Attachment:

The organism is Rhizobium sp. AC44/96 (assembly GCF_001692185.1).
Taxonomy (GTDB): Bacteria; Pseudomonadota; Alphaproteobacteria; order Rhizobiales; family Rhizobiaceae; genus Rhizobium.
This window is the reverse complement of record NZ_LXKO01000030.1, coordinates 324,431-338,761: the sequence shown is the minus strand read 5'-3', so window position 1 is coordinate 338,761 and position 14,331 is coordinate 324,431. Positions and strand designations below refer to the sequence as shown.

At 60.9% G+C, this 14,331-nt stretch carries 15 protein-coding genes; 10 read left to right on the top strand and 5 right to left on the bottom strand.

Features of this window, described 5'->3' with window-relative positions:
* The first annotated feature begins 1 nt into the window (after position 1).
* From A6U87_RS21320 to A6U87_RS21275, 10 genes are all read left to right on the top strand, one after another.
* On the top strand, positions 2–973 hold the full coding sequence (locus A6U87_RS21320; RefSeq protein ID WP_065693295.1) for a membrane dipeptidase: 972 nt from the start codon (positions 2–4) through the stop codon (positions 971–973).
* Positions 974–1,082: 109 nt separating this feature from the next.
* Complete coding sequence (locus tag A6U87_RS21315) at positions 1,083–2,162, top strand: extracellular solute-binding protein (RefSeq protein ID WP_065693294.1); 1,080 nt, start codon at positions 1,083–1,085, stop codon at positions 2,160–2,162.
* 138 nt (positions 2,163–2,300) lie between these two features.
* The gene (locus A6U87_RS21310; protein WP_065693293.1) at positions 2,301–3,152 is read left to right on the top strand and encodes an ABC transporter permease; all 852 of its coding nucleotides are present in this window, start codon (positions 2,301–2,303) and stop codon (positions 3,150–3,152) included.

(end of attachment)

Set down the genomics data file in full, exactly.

The organism is Rhizobium sp. AC44/96 (assembly GCF_001692185.1).
Taxonomy (GTDB): Bacteria; Pseudomonadota; Alphaproteobacteria; order Rhizobiales; family Rhizobiaceae; genus Rhizobium.
This window is the reverse complement of record NZ_LXKO01000030.1, coordinates 324,431-338,761: the sequence shown is the minus strand read 5'-3', so window position 1 is coordinate 338,761 and position 14,331 is coordinate 324,431. Positions and strand designations below refer to the sequence as shown.

At 60.9% G+C, this 14,331-nt stretch carries 15 protein-coding genes; 10 read left to right on the top strand and 5 right to left on the bottom strand.

Features of this window, described 5'->3' with window-relative positions:
* The first annotated feature begins 1 nt into the window (after position 1).
* From A6U87_RS21320 to A6U87_RS21275, 10 genes are all read left to right on the top strand, one after another.
* On the top strand, positions 2–973 hold the full coding sequence (locus A6U87_RS21320; RefSeq protein ID WP_065693295.1) for a membrane dipeptidase: 972 nt from the start codon (positions 2–4) through the stop codon (positions 971–973).
* Positions 974–1,082: 109 nt separating this feature from the next.
* Complete coding sequence (locus tag A6U87_RS21315) at positions 1,083–2,162, top strand: extracellular solute-binding protein (RefSeq protein ID WP_065693294.1); 1,080 nt, start codon at positions 1,083–1,085, stop codon at positions 2,160–2,162.
* 138 nt (positions 2,163–2,300) lie between these two features.
* The gene (locus A6U87_RS21310; protein WP_065693293.1) at positions 2,301–3,152 is read left to right on the top strand and encodes an ABC transporter permease; all 852 of its coding nucleotides are present in this window, start codon (positions 2,301–2,303) and stop codon (positions 3,150–3,152) included.